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Samsung releases world’s smallest SSD

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Samsung has launched a new SSD that is smaller than a postage stamp, and is said to be the world’s fastest but smallest 512GB SSD and also the world’s smallest NVMe SSD.

The latest PM971-NVMe SSD offers storage capacity up to 512GB, and comes with extremely fast read and write speeds.

Designed for the next generation of super-thin ultrabooks and notebooks, the PM971-NVMe comes in at 20mm x 16mm x 1.5mm, and weighs a gram.

“It will also ‘triple the performance of a typical SATA SSD,’ Jung-bae Lee, Samsung’s senior vice president of memory product planning & application engineering team,” said in a statement.

It is wrapped in a single BGA package by merging 16 of Samsung’s 48-layer 256GB V-NAND flash chips, one 20-nanometer 4GB LPDDR4 mobile DRAM chip, and an in-house controller.

Samsung claims that the PM971-NVMe SSD offers read and write speeds of up to 1500MB/s and 900MB/s respectively. These figures will allow a 5GB full-HD movie to be transferred in just three seconds, and downloaded in 6 seconds.

Furthermore, Samsung claims that it supports random read and write IOPS (input output operations per second) of up to 190K and 150K respectively.

When compared to a traditional hard drive, the company claims that the new PM971-NVMe SSD is 1,500 times faster.

Samsung says it will manufacture the SSD in 128GB, 256GB, and 512GB capacities, and make them available to its customers next month.

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Health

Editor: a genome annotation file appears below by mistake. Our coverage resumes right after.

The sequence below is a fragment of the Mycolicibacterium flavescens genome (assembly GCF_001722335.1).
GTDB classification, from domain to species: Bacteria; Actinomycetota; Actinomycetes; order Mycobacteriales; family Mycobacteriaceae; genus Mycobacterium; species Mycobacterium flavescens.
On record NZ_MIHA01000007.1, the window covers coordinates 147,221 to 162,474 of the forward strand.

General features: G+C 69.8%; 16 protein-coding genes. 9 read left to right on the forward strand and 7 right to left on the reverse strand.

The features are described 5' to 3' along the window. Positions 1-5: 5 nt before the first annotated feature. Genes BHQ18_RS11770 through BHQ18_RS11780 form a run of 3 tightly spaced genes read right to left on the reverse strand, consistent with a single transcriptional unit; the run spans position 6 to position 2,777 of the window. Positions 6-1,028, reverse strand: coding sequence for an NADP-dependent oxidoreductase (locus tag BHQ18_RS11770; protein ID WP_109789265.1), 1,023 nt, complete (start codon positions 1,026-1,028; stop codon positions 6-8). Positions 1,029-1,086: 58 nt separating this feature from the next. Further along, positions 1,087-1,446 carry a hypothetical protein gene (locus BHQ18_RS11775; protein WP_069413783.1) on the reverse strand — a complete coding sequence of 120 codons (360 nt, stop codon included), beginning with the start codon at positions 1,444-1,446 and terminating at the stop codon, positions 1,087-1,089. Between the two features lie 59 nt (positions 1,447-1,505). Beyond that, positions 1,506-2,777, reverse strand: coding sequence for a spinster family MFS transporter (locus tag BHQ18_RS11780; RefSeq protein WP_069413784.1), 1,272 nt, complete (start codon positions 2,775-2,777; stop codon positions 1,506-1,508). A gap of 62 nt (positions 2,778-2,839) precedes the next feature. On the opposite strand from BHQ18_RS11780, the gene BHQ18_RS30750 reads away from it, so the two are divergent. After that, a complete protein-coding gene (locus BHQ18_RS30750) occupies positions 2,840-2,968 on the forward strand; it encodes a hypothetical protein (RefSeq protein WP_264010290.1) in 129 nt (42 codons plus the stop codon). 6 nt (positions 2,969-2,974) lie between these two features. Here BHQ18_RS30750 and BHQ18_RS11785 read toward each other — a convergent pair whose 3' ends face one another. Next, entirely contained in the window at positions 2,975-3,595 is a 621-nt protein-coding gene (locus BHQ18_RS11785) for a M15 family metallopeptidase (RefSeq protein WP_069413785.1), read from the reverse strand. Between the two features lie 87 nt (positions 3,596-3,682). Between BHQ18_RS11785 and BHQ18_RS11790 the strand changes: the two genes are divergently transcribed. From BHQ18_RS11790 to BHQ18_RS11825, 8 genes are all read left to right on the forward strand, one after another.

Sleeping in on weekends may help live longer

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Sleep deprivation has been found to have numerous negative effects on a person’s health. But the new study has shown that sleeping more on the weekend might help ease health problems associated with not getting enough during the week, and even reduce the risk of an early death.

The study, published in Journal of Sleep Research by scientists from Sweden and the United States, suggested that the negative effects of a few nights of short sleep could be counteracted by staying in bed over the weekend.

The from the Stress Research Institute (SRI) at Stockholm University and the Karolinska Institute discovered that people below 65 years old who slept less than five hours on weekends had a higher risk of early death after examining medical and lifestyle data from more than 43,000 adults, following them for a period of 13 years.

For people who slept for less than five hours throughout the week but slept longer on the weekends for about nine hours, there was no increase in mortality risk. But, for people who consistently slept for less than five hours through the whole week, the mortality risk is higher.

Torbjorn Akerstedt, one of the authors of the research and a clinical neuroscience professor from the Karolinska Institute in Sweden, said that the findings were consistent with previous studies on the link between sleep duration and mortality.

However, those previous studies only focused on sleep during weekdays.

“The results imply that short sleep is not a risk factor for mortality if it is combined with a medium or long weekend sleep,” the researchers wrote in the study.

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